President Bush says that when hundreds of girls in Afghanistan set foot in a classroom for the first time this month, many will find notebooks, pencils, crayons and soccer balls purchased with money from American children.

In his weekly radio address Saturday, Bush told listeners that $4.5 million has been raised by U.S. children to support education in Afghanistan.

"America's children have been extremely generous in helping the children of Afghanistan," Bush said.

Bush began a national campaign to raise money for Afghan children during a speech in October, asking each American child to earn $1 and send it to the White House.

Since the war in Afghanistan began, the United States has also sent more than four million textbooks, written in the Afghan languages of Pashto and Dari.

Before year's end, the United States will have sent almost 10 million textbooks to Afghan children, Bush said.

"These textbooks will teach tolerance and respect for human dignity, instead of indoctrinating students with fanaticism and bigotry," Bush said.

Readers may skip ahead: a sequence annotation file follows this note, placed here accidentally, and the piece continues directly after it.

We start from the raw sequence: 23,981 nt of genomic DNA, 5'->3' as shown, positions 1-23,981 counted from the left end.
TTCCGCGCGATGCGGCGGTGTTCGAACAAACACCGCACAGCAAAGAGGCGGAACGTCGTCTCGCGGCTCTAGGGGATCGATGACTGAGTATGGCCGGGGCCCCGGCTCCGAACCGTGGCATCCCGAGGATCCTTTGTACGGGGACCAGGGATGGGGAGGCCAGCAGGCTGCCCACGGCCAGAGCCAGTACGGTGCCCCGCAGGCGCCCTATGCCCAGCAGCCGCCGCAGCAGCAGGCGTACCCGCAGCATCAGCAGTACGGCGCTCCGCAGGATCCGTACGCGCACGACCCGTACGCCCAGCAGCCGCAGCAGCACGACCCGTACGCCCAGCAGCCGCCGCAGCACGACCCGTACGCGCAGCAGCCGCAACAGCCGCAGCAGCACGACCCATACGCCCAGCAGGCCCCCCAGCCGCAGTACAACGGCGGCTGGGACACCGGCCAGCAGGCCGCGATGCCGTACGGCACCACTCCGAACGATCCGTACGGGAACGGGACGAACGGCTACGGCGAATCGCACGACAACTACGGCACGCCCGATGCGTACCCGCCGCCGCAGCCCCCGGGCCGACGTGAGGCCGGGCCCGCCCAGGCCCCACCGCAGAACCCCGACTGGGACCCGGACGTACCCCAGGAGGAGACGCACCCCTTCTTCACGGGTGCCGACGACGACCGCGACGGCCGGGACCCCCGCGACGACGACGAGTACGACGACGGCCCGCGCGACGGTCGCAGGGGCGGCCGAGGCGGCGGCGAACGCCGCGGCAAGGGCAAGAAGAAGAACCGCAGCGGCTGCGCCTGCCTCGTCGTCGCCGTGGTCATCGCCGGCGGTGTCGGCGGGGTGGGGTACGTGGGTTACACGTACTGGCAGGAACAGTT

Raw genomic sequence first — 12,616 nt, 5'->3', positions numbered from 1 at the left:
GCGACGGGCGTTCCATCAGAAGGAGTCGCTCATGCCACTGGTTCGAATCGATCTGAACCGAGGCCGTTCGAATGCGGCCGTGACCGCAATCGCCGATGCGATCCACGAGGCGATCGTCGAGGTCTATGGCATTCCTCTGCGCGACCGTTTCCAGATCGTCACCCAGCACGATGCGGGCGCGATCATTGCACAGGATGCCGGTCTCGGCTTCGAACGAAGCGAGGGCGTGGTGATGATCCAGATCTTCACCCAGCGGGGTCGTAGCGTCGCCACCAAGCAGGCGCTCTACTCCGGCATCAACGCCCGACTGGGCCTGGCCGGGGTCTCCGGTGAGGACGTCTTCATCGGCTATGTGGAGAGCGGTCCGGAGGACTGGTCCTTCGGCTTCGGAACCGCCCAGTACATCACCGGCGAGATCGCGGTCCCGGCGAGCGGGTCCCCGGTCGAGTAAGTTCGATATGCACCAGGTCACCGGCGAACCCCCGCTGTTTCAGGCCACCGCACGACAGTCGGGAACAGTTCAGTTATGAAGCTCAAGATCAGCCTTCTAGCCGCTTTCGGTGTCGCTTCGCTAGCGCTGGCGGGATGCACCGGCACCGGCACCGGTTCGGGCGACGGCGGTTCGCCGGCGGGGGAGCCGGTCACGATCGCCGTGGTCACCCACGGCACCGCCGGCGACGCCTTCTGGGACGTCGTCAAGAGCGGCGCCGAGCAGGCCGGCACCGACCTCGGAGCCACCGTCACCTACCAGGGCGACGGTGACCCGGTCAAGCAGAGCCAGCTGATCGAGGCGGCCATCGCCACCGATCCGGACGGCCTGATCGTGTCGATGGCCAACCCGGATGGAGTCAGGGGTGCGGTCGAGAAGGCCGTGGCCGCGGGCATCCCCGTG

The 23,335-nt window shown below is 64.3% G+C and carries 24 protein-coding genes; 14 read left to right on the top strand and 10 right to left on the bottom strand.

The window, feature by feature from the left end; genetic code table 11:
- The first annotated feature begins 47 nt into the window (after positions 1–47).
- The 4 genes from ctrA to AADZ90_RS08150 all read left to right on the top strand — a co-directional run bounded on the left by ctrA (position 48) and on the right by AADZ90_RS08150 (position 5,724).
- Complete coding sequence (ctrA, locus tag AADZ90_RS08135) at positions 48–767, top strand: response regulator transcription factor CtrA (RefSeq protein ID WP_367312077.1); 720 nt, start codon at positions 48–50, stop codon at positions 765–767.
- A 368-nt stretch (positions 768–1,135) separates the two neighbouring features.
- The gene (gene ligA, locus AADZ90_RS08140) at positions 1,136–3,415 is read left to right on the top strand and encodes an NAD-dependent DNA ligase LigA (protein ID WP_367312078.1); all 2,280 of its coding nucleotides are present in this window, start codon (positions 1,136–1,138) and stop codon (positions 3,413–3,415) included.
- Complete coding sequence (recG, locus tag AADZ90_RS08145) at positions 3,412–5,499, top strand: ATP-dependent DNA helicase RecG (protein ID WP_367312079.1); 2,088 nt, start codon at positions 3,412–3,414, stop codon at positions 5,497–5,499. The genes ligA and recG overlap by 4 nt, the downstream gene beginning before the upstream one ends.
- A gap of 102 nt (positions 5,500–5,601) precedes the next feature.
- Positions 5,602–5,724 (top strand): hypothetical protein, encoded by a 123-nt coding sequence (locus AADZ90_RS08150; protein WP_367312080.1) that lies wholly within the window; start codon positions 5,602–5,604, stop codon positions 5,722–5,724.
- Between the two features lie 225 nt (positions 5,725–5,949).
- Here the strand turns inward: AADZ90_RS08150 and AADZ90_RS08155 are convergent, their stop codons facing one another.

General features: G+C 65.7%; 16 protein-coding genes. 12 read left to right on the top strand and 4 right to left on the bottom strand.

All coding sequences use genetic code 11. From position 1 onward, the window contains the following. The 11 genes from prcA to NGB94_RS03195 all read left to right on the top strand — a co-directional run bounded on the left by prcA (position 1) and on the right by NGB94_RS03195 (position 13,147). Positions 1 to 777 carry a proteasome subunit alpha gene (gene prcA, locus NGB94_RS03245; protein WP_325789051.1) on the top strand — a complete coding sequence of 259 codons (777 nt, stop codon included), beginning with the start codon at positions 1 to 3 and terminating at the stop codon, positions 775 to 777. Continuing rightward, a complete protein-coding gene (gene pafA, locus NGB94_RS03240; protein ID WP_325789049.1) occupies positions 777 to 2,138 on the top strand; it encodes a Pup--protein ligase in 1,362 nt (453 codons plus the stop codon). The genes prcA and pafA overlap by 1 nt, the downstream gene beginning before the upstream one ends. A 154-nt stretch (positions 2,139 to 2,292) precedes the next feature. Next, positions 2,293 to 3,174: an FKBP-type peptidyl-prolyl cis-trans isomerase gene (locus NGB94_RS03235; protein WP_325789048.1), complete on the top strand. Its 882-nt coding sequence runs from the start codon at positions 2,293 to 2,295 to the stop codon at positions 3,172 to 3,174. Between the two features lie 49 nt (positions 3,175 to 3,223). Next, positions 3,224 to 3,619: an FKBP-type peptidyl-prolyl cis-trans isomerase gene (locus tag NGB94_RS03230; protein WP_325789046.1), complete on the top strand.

Bush said working for a better educated Afghanistan will provide youngsters with "an alternative to bitterness, resentment and hatred."

When schools reopen in Afghanistan in the coming weeks, women and girls will be allowed into the classroom for the first time in years.

Educating girls will lead to a more stable Afghanistan, Bush said.

"Under the Taliban regime, educating women was a criminal act," Bush said. "Under the new government of a liberated Afghanistan, educating all children is a national priority. And America, along with its coalition partners, is actively helping in that effort."

Afghanistan's education system has been suffering since the Soviet invasion in the early 1980s, and it nearly ceased functioning altogether in the mid-1990s under Taliban rule.

The Taliban forbade girls under 9 to attend school, and boys' schooling was often limited to Islamic teachings.

The nation's new curriculum is temporary but includes subjects such as math, science, Islamic studies, friendship and awareness of land mines, said Nazar Muhammad Karyab, adviser to the Afghan Education Ministry who is in Peshawar to supervise printing.